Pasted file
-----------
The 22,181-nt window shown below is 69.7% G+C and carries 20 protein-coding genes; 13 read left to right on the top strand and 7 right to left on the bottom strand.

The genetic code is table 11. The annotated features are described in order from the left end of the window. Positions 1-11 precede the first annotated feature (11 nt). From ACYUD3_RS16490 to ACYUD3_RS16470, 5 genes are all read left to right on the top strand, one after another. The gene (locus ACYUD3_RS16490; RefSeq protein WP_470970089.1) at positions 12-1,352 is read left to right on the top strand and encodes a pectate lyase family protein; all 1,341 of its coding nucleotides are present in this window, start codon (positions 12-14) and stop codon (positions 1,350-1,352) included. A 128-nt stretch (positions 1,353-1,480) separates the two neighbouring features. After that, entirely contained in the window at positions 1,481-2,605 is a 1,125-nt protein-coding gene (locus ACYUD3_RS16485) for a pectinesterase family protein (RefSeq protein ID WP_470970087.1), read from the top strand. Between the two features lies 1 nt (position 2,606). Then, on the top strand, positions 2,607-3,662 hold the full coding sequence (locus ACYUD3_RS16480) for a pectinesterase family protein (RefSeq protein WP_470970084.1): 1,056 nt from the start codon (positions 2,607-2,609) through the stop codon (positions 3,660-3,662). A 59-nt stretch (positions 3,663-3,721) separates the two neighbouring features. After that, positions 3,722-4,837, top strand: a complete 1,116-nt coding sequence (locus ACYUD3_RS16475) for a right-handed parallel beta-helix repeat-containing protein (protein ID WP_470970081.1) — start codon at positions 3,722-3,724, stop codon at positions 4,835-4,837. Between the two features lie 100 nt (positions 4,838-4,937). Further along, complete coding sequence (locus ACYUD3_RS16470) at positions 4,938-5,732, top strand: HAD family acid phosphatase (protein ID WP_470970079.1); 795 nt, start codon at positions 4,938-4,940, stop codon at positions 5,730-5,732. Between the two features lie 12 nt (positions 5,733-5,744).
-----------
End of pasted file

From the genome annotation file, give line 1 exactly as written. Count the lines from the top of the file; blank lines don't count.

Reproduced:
The 22,181-nt window shown below is 69.7% G+C and carries 20 protein-coding genes; 13 read left to right on the top strand and 7 right to left on the bottom strand.